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Sarcoma
Volume 2011 (2011), Article ID 325189, 8 pages
http://dx.doi.org/10.1155/2011/325189
Research Article

Symptom Burden, Survival and Palliative Care in Advanced Soft Tissue Sarcoma

1Palliative Care Department, Royal Marsden Hospital, Fulham Road, London SW3 6JJ, UK
2Division of Medicine, Institute of Cancer Research, 123 Old Brompton Road, London SW7 3RP, UK
3National Heart and Lung Institute, Imperial College, London SW7 2AZ, UK
4Sarcoma Unit, Royal Marsden Hospital, Fulham Road, London SW3 6JJ, UK

Received 29 June 2011; Revised 16 August 2011; Accepted 31 August 2011

Academic Editor: Alessandro Gronchi

Copyright © 2011 Nicholas J. Gough et al. This is an open access article distributed under the Creative Commons Attribution License, which permits unrestricted use, distribution, and reproduction in any medium, provided the original work is properly cited.

Abstract

Introduction. The symptom burden and role of palliative care (PC) in patients with advanced soft tissue sarcoma (STS) are not well defined. Methods. This study retrospectively reviewed both symptoms and PC involvement in patients known to an STS referral centre who died in one calendar year. Results. 81 patients met inclusion criteria of which 27% had locally advanced disease and 73% metastases at initial referral. The median number of symptoms was slowly progressive ranging from 2 (range 0–5) before first-line chemotherapy ( 𝑛 = 5 0 ) to 3 (range 1–6) at the time of best supportive care (BSC) decision ( 𝑛 = 4 8 ). Pain and dyspnoea were the commonest symptoms. Median overall survival from BSC decision was 3.4 weeks. 88% had PC involvement (either hospital, community, or both) with median time from first PC referral to death of 16 (range 0–110) weeks. Conclusions. Patients with metastatic STS have a significant symptom burden which justifies early PC referral. Pain, including neuropathic pain, is a significant problem. Dyspnoea is common, progressive and appears to be undertreated. Time from BSC decision to death is short, and prospective studies are required to determine whether this is due to overtreatment or very rapid terminal disease progression.

1. Introduction

Soft tissue sarcomas are malignant tumours of connective tissue comprising over 50 different histological subtypes which vary in their clinical behaviour and response to treatment [1, 2]. Surgery, often supplemented by adjuvant radiotherapy, offers the only reliable chance of cure for localised disease [2, 3]; however, over 50% of soft tissue sarcoma (STS) patients will develop metastases [4, 5]. Whilst metastasectomy is increasingly possible [6], palliative treatment generally consists of radiotherapy for locally advanced “inoperable” recurrence and systemic chemotherapy for widespread metastatic disease [13]. The aim of such palliative treatments is to establish disease control thus improving survival and symptomatology [2].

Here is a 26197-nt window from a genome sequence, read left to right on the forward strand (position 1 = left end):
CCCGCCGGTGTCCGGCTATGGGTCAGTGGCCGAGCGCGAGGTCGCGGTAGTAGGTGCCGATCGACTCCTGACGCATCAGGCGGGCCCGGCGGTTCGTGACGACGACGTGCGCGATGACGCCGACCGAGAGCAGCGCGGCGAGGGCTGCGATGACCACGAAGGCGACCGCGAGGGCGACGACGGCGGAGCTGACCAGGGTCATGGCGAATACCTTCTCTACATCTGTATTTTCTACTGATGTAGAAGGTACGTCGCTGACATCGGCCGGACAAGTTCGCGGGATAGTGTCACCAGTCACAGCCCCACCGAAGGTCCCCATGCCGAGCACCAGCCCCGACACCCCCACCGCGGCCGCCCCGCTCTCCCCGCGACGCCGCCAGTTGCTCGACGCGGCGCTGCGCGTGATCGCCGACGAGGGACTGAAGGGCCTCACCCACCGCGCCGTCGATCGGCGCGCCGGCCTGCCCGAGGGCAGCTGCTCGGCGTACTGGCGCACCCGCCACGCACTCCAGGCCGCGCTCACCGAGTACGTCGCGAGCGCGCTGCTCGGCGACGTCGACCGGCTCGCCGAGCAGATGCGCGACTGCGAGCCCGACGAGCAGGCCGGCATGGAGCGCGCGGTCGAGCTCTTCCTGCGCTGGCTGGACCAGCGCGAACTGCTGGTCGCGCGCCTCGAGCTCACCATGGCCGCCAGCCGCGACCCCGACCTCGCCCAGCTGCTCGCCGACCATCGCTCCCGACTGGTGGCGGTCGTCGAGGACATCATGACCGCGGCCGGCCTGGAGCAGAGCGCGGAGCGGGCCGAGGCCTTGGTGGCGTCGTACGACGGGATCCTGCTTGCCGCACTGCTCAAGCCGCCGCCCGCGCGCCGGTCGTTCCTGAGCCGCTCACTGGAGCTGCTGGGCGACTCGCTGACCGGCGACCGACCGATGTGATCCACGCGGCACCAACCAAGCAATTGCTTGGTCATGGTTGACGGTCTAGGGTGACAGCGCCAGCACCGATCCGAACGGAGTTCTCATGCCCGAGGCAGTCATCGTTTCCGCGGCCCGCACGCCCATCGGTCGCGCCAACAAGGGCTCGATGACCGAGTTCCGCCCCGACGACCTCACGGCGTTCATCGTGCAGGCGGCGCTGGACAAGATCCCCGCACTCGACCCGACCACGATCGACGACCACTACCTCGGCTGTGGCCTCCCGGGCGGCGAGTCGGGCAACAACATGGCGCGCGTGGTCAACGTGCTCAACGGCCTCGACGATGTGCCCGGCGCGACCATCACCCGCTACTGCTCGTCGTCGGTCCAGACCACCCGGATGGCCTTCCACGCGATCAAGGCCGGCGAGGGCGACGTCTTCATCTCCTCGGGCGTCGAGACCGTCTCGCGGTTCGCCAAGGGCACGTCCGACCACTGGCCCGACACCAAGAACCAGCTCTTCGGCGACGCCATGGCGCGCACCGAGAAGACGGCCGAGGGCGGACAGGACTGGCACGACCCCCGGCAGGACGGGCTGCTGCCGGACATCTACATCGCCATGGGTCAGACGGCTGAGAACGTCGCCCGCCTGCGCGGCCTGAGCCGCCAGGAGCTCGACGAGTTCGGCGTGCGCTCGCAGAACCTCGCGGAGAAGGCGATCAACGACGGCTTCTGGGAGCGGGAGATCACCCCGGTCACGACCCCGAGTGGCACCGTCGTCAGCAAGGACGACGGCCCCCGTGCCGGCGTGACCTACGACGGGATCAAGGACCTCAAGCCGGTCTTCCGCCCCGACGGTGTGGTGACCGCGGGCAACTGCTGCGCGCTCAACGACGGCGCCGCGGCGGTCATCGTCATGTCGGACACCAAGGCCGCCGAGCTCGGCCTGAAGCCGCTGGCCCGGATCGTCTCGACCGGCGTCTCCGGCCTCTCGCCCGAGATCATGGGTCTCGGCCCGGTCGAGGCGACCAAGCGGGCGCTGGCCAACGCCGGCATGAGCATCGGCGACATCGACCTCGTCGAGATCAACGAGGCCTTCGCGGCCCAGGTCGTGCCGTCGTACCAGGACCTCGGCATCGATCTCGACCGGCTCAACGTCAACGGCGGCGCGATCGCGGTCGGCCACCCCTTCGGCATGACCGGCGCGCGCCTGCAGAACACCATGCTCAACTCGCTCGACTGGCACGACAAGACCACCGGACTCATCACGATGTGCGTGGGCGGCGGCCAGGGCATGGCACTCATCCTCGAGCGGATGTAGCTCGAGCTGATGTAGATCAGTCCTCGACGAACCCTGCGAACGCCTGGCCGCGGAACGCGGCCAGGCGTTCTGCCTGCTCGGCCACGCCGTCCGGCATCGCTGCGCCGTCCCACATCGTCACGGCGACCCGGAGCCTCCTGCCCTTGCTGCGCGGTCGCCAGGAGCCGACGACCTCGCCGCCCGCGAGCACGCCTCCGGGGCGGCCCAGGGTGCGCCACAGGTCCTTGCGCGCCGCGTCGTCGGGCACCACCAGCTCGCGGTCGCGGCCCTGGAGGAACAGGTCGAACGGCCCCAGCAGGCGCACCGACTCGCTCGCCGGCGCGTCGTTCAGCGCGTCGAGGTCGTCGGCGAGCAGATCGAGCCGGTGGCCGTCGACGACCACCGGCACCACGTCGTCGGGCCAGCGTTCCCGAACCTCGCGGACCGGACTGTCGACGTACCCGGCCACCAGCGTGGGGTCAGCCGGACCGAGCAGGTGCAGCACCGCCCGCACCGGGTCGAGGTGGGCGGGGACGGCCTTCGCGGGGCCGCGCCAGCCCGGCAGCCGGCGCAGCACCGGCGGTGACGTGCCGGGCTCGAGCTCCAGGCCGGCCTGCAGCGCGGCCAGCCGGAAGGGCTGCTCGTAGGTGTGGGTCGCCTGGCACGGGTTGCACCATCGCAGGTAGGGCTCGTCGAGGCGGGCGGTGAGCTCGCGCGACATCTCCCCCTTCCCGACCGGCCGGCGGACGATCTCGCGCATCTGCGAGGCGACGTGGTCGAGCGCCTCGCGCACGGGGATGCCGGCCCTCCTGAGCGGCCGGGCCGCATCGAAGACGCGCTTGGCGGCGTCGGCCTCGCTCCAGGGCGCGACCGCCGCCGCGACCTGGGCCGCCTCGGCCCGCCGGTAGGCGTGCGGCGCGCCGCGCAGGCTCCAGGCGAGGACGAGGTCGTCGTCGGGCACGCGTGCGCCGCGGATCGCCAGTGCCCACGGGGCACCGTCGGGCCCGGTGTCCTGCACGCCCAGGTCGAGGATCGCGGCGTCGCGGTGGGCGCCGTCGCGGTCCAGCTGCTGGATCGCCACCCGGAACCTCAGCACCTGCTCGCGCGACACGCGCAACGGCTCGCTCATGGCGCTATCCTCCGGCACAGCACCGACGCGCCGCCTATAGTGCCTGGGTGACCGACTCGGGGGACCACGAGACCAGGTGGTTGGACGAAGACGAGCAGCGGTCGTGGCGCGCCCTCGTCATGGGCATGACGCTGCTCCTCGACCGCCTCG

Median overall survival (OS) from commencing first- and second-line palliative chemotherapy is reported as 12 months [7, 8] and 8 months [9], respectively. Systemic chemotherapy has the potential for significant toxicity [10], and whilst this is routinely recorded as part of clinical trials [11], there is a paucity of generalised STS symptom prevalence data. A recent study of the STS population as a whole in one United Kingdom (UK) sarcoma unit found a pain prevalence of 53% at the time of assessment of which 63% was described as inadequately controlled [12].

Disease- or treatment-related symptoms are frequently managed by oncologists; however, more complex symptom control can be challenging and require specialist input. Given the potential for symptoms and limited prognosis, there would seem a clear role for palliative care (PC) team involvement in the advanced STS population.

Palliative care is defined by the World Health Organisation (WHO) as “an approach that improves the quality of life of patients and their families facing the problems associated with life threatening illness, through the prevention and relief of suffering by means of early identification and impeccable assessment and treatment of pain and other problems, physical, psychosocial and spiritual” [13]. PC teams in the UK provide a spectrum of services including (i) hospital advice/support teams, (ii) hospices providing admissions for symptom control, respite, or end of life care, and (iii) community PC teams who assess and treat patients in their own homes.